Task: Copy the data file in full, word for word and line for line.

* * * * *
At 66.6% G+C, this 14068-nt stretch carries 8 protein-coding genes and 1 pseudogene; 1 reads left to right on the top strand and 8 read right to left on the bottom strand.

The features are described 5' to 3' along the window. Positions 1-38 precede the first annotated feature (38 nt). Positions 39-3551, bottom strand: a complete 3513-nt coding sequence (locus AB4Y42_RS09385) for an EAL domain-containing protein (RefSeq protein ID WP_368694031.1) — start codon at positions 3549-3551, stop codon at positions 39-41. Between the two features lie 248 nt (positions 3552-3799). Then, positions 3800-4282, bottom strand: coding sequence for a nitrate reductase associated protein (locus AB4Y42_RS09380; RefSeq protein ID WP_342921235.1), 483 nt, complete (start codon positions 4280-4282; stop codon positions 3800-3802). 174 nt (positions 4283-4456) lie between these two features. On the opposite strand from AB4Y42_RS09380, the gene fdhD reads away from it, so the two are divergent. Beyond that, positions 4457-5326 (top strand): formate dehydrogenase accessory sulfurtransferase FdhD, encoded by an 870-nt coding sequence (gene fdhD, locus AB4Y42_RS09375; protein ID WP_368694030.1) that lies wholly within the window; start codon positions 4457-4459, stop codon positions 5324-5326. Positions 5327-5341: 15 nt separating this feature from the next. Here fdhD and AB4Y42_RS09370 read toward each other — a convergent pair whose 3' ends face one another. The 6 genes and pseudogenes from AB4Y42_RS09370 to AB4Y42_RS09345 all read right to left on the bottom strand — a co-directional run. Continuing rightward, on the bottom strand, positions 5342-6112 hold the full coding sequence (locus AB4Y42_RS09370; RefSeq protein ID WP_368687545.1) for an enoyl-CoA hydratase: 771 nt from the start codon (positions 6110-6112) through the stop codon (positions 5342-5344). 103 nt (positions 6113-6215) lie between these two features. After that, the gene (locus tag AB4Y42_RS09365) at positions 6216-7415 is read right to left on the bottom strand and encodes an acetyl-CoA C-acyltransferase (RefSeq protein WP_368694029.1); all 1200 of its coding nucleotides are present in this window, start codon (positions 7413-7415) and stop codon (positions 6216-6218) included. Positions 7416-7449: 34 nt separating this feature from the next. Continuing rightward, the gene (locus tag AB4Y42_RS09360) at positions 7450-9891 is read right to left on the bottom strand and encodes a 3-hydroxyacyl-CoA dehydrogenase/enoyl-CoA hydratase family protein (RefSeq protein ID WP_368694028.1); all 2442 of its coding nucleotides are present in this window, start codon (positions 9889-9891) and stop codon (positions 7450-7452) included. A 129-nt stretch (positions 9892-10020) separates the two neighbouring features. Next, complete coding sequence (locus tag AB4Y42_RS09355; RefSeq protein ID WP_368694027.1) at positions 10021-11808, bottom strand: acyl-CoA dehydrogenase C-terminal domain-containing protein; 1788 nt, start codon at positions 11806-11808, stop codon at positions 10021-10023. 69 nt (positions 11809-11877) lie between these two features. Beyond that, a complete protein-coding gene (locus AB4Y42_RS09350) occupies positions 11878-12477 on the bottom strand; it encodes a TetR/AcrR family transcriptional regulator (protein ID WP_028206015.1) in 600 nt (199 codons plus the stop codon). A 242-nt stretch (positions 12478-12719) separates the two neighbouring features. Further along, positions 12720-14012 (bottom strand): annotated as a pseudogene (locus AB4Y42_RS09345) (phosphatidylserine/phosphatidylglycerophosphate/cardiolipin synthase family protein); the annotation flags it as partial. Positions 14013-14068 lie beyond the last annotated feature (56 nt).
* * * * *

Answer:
At 66.6% G+C, this 14068-nt stretch carries 8 protein-coding genes and 1 pseudogene; 1 reads left to right on the top strand and 8 read right to left on the bottom strand.

The features are described 5' to 3' along the window. Positions 1-38 precede the first annotated feature (38 nt). Positions 39-3551, bottom strand: a complete 3513-nt coding sequence (locus AB4Y42_RS09385) for an EAL domain-containing protein (RefSeq protein ID WP_368694031.1) — start codon at positions 3549-3551, stop codon at positions 39-41. Between the two features lie 248 nt (positions 3552-3799). Then, positions 3800-4282, bottom strand: coding sequence for a nitrate reductase associated protein (locus AB4Y42_RS09380; RefSeq protein ID WP_342921235.1), 483 nt, complete (start codon positions 4280-4282; stop codon positions 3800-3802). 174 nt (positions 4283-4456) lie between these two features. On the opposite strand from AB4Y42_RS09380, the gene fdhD reads away from it, so the two are divergent. Beyond that, positions 4457-5326 (top strand): formate dehydrogenase accessory sulfurtransferase FdhD, encoded by an 870-nt coding sequence (gene fdhD, locus AB4Y42_RS09375; protein ID WP_368694030.1) that lies wholly within the window; start codon positions 4457-4459, stop codon positions 5324-5326. Positions 5327-5341: 15 nt separating this feature from the next. Here fdhD and AB4Y42_RS09370 read toward each other — a convergent pair whose 3' ends face one another. The 6 genes and pseudogenes from AB4Y42_RS09370 to AB4Y42_RS09345 all read right to left on the bottom strand — a co-directional run. Continuing rightward, on the bottom strand, positions 5342-6112 hold the full coding sequence (locus AB4Y42_RS09370; RefSeq protein ID WP_368687545.1) for an enoyl-CoA hydratase: 771 nt from the start codon (positions 6110-6112) through the stop codon (positions 5342-5344). 103 nt (positions 6113-6215) lie between these two features. After that, the gene (locus tag AB4Y42_RS09365) at positions 6216-7415 is read right to left on the bottom strand and encodes an acetyl-CoA C-acyltransferase (RefSeq protein WP_368694029.1); all 1200 of its coding nucleotides are present in this window, start codon (positions 7413-7415) and stop codon (positions 6216-6218) included. Positions 7416-7449: 34 nt separating this feature from the next. Continuing rightward, the gene (locus tag AB4Y42_RS09360) at positions 7450-9891 is read right to left on the bottom strand and encodes a 3-hydroxyacyl-CoA dehydrogenase/enoyl-CoA hydratase family protein (RefSeq protein ID WP_368694028.1); all 2442 of its coding nucleotides are present in this window, start codon (positions 9889-9891) and stop codon (positions 7450-7452) included. A 129-nt stretch (positions 9892-10020) separates the two neighbouring features. Next, complete coding sequence (locus tag AB4Y42_RS09355; RefSeq protein ID WP_368694027.1) at positions 10021-11808, bottom strand: acyl-CoA dehydrogenase C-terminal domain-containing protein; 1788 nt, start codon at positions 11806-11808, stop codon at positions 10021-10023. 69 nt (positions 11809-11877) lie between these two features. Beyond that, a complete protein-coding gene (locus AB4Y42_RS09350) occupies positions 11878-12477 on the bottom strand; it encodes a TetR/AcrR family transcriptional regulator (protein ID WP_028206015.1) in 600 nt (199 codons plus the stop codon). A 242-nt stretch (positions 12478-12719) separates the two neighbouring features. Further along, positions 12720-14012 (bottom strand): annotated as a pseudogene (locus AB4Y42_RS09345) (phosphatidylserine/phosphatidylglycerophosphate/cardiolipin synthase family protein); the annotation flags it as partial. Positions 14013-14068 lie beyond the last annotated feature (56 nt).